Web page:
On contingency planning, the elasticity of time – and a reckoning to come?

I have a friend who has worked for the UN in a number of crisis locations. In his experience of helping to manage those crises, there is a constant. Time.

The passage of time changes the significance of events at different stages of the crisis. While there is still some time to go something being 5 days late is a pity but can be managed. As the pace quickens, 5 hours seems much too long to take a decision, and at the height of the crisis there is no way you have 5 whole minutes.

The obvious point to make is that the 5 days you lost (wasted) in the lead up to the crisis are gone forever. And when you are rushing through the 5 minutes the 5 hours seems (and really is) a luxury that you will never get back.

That’s the situation for the Government and the NHS now. There was a period – when the first death happen in Wuhan – when there seemed to be plenty of time. Now in early April, because construction is taking place 24 hours a day, there still looks to be time to complete the emergency hospitals in London, Manchester Cardiff and Birmingham. But in a few weeks’ time – if the ventilators are not actually in the wards, having  a pipeline for them to come in ‘as soon as possible’ will be too late.

The phrase ‘as soon as possible ‘is one that the Government uses many many times a day. And of course they have a point. Testing activity and personal protection equipment don’t just appear out of thin air. They need to be ordered and above all distributed and the failure of our Government to have them here and now is important.

But some question how they could have foreseen what was going to happen.

This is one of the reasons large organisations and Governments have contingency plans for all sorts of eventualities. And one of the eventualities that this Government has in its range of contingency plans is one specifically designed to cope with an unusual flu pandemic. There is a written and published document that the government should have been considering from the moment of that first death in Wuhan.

I remember, in 2006, being very peripherally involved in developing the plans for a flu epidemic when I was working as Tony Blair’s health adviser. Those plans have been updated on a regular basis. I have a friend who is currently going through them all forensically assessing the differences but what is certain is that there is a current contingency plan that applies in 2020.

Whether and how the Government have applied it since January will be an important issue.

I say will be because I don’t think now is the time to hold the Government to final account for how they prepared for this crisis. Now is the time – when every minute counts – to bend all our efforts to dealing with it. And importantly this is where the public are.

Many of my friends are puzzled as to why 60% of the public think the Government is doing a good job. (In the United States 55% think Trump is doing a good job with the crisis!). These numbers are high because for the public this is NOT a political game. This is a crisis in which family members could lose their lives and most people are genuinely afraid. Under such circumstances the question, “Do you think the Government is doing a good job?” is heart-wrenchingly difficult to answer in the negative.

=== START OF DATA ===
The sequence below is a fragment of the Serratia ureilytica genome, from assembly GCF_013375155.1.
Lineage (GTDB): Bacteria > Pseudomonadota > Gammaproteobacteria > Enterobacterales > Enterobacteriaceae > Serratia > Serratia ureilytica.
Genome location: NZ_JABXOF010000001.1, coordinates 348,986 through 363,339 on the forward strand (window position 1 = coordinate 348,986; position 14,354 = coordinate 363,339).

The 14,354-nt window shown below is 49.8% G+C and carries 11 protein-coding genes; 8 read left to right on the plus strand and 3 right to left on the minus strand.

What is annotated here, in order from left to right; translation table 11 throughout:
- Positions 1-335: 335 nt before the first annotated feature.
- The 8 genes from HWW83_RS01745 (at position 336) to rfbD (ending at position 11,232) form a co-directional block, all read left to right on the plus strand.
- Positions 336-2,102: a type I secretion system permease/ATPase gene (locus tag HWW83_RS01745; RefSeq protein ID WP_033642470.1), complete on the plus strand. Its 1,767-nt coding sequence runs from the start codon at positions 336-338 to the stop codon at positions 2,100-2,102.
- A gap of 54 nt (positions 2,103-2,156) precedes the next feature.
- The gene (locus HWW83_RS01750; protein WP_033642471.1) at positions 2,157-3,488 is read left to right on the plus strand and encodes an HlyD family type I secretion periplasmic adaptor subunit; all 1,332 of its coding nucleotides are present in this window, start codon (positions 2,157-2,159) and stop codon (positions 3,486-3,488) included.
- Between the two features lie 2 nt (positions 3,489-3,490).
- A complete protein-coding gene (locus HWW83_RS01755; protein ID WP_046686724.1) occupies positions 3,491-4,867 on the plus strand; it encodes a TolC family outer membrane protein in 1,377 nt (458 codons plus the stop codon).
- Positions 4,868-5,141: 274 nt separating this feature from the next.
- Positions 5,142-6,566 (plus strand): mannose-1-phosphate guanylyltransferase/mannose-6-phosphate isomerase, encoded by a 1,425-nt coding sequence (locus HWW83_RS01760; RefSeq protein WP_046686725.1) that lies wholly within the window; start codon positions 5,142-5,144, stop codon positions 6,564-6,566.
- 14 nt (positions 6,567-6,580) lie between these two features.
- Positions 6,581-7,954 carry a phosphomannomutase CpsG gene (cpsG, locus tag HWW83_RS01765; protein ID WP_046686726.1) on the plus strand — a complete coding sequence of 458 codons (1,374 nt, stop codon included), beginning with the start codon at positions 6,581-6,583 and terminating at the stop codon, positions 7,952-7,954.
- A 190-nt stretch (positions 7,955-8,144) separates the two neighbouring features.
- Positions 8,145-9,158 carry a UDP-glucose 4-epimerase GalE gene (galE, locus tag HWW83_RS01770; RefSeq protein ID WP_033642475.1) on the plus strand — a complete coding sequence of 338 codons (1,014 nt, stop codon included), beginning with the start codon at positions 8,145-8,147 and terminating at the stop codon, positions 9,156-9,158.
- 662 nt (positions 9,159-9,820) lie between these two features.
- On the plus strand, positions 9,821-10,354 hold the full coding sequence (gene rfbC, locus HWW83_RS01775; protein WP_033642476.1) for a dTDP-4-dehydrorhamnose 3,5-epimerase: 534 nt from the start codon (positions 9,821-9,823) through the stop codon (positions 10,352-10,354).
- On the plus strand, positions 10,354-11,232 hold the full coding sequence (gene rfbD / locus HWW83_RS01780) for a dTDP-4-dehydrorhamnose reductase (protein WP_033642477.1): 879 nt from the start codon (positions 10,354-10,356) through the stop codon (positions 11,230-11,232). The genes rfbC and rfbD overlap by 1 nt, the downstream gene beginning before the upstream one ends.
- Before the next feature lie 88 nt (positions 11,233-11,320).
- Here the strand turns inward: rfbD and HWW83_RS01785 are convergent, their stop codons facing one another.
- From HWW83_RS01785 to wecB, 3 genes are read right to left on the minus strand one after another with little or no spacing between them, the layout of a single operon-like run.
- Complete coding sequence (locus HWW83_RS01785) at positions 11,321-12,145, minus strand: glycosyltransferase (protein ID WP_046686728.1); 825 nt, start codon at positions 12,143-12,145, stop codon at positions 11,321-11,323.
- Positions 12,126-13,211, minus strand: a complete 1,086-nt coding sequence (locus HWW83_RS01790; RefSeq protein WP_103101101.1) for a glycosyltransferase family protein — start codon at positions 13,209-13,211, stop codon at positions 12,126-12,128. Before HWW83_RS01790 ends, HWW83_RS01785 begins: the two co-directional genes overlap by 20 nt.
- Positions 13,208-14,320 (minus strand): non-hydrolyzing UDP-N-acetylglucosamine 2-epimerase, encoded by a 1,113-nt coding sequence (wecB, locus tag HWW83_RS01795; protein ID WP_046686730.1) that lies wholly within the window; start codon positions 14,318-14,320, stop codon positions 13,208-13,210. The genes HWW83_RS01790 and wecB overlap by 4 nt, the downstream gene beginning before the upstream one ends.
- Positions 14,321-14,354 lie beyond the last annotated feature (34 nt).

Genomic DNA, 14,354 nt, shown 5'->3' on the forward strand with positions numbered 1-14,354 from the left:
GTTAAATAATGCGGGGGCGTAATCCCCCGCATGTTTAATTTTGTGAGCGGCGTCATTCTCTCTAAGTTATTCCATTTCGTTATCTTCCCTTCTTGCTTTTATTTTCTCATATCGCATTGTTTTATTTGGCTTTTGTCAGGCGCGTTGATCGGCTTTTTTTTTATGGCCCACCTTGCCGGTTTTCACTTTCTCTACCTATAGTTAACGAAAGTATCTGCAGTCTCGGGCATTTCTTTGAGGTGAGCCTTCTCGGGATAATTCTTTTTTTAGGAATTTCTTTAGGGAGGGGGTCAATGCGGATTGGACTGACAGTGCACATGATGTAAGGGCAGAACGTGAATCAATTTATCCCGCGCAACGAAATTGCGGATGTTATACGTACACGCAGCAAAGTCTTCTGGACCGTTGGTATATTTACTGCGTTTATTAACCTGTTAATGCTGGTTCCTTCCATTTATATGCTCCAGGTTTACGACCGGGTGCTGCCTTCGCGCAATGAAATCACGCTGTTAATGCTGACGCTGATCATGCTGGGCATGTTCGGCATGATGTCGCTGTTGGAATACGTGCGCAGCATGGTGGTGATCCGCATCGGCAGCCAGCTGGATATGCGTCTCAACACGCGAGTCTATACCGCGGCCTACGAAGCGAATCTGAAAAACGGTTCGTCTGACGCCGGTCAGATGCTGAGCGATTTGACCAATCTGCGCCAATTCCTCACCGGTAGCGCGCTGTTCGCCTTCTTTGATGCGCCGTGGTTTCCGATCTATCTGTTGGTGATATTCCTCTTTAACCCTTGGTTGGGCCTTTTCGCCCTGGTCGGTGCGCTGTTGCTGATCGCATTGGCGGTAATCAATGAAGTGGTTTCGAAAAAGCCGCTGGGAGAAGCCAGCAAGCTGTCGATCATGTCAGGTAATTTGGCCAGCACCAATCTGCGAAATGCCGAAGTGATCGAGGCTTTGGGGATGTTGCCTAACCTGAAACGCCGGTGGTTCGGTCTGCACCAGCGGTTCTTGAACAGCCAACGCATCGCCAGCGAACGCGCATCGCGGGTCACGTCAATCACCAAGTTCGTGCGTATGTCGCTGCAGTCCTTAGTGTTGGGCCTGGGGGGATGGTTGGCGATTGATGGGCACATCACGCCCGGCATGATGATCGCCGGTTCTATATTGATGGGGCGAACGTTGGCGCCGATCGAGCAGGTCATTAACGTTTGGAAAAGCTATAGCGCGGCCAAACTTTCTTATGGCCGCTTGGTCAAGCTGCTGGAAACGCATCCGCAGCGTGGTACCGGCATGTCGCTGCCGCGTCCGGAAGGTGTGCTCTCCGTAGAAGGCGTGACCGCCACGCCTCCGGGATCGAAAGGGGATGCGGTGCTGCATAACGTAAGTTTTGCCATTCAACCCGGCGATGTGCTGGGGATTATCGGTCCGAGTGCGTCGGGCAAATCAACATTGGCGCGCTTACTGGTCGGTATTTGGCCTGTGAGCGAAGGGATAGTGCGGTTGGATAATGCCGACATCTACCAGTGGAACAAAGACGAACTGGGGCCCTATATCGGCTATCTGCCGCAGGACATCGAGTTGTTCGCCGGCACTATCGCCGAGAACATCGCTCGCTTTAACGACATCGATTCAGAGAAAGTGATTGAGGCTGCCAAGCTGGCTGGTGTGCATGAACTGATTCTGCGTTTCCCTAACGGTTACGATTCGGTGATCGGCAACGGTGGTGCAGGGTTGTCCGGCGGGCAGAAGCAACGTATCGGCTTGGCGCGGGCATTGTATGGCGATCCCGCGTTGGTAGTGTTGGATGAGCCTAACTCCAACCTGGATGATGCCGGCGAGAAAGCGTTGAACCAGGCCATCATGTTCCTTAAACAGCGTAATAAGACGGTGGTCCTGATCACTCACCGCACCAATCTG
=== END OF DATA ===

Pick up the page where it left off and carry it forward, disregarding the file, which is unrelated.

We are in a crisis – the government is the only government we have got. If they are not very good at their job we are all in a much worse situation. So we really need them to be good. So good they are.

In a real fearful crisis that affects us all that is what politics is reduced to. Now we really need government to work. So we feel it’s doing a good job.

At the beginning of World War 2 the Prime Minister, Neville Chamberlain, was clearly not fit for the job. He had spent years trying to stop a war that he now had to fight.  Almost every week there was deep criticism of him and after a string of disasters, 5 months later, he had to resign. It took 5 months. And from May 1940 there was a National Government of both major political parties.

I’m not saying don’t criticise the Government. The current problems over testing and PPE equipment are critical and there must be criticism. And because of that criticism the Government will improve. These posts will certainly contain criticism. But don’t expect, in terms of politics, it will be effective until after this is all over.

It’s striking that a growing number of people are assuming that there will be a public inquiry into Government preparations and decision-making. I even know of some who are having to record all their phone calls as evidence for a future inquiry.

A wise Government would announce one and make it clear that they are not dodging accountability. But the inquiry will be then and not now. For now we need to improve every day how we as a society work with this crisis and leave the reckoning for quieter times.

There won’t be years and years for an inquiry because the chance of another pandemic is high, and we need to be better prepared next time from the lessons learnt. But don’t imagine that the entire country agrees with the policy of semi-lockdown.

The morning after the Prime Minister announced the policy there was a 2 inch banner headline across the front of the Daily Telegraph declaring “the end of freedom”. Containment for the mass of the population is an abrupt departure from the society that the Telegraph wants to live in. And, public inquiry notwithstanding, don’t forget the name of the paper the Prime Minister used to write for.